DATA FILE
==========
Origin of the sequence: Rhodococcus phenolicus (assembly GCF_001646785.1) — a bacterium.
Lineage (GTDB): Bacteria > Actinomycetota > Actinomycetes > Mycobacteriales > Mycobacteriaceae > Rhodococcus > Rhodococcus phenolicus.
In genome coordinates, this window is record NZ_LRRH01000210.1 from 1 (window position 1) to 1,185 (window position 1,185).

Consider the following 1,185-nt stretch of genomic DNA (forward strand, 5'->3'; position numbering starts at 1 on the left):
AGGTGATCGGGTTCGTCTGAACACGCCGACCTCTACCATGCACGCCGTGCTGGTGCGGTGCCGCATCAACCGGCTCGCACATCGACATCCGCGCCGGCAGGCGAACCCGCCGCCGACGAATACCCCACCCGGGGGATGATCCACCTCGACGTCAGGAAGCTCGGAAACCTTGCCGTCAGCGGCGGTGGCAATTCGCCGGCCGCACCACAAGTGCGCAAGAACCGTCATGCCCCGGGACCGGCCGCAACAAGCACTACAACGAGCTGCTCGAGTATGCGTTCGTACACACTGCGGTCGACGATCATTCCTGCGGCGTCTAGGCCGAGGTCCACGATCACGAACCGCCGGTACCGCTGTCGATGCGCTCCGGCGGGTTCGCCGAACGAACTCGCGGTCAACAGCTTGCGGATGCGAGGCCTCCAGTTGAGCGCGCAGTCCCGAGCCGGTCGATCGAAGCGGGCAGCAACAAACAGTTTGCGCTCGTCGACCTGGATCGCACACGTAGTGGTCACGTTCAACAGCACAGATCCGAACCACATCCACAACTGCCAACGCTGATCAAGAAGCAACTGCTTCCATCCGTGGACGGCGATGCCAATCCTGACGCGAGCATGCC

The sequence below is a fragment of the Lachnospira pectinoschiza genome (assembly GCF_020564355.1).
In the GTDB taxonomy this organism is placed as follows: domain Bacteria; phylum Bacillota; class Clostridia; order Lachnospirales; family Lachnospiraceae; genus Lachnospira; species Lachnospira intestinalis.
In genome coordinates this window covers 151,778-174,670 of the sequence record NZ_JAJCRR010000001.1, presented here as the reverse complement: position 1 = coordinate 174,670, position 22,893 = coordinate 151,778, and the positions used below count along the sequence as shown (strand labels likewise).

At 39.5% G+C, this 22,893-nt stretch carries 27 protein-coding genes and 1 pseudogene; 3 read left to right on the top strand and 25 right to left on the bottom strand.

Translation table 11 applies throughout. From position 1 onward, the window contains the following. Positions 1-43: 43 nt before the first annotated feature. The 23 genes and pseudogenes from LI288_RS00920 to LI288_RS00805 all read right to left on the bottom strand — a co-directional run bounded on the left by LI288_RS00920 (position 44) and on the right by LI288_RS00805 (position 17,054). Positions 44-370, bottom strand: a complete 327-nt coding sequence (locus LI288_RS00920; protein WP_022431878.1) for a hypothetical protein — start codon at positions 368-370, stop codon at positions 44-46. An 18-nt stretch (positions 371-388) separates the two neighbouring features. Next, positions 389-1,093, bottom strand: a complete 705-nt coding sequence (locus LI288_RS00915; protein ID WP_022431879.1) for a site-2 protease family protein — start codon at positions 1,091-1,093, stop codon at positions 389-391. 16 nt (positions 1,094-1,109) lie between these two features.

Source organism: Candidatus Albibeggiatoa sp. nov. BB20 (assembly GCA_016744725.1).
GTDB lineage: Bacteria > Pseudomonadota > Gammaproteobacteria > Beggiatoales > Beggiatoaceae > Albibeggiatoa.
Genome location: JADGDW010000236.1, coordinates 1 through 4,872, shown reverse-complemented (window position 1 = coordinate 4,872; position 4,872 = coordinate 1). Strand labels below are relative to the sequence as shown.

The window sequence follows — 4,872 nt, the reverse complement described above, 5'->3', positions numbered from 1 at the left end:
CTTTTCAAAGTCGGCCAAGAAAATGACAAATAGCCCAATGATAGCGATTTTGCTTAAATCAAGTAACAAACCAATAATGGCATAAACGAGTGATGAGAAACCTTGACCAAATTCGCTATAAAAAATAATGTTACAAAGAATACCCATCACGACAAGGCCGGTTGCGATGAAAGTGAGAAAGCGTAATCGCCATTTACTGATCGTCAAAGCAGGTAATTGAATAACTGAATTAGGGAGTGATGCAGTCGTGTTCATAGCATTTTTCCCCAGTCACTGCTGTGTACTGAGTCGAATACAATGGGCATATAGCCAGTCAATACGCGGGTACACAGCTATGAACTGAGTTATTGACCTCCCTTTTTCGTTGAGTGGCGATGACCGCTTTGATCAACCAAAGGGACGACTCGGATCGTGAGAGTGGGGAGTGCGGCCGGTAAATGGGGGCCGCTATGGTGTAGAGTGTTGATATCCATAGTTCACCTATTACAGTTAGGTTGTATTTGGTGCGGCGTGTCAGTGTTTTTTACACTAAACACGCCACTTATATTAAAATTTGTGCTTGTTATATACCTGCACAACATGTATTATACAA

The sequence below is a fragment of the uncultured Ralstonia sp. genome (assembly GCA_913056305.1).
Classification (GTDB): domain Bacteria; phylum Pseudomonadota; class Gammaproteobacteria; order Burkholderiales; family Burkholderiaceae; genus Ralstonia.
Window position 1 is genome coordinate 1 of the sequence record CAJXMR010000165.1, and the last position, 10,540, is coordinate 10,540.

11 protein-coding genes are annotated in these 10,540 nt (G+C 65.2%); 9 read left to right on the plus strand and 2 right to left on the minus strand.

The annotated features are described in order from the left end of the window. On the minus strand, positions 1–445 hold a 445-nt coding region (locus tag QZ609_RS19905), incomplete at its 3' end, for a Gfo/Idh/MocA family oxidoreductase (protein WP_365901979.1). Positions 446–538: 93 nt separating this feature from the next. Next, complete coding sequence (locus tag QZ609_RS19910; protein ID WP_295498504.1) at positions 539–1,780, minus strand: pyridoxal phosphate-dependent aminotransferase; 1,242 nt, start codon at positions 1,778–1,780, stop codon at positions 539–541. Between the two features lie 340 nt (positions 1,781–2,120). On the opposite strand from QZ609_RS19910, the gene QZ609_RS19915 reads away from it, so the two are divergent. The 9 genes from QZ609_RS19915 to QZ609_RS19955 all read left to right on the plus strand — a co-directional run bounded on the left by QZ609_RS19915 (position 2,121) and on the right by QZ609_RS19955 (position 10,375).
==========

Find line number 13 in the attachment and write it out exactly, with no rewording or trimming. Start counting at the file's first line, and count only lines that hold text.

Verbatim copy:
Genome location: JADGDW010000236.1, coordinates 1 through 4,872, shown reverse-complemented (window position 1 = coordinate 4,872; position 4,872 = coordinate 1). Strand labels below are relative to the sequence as shown.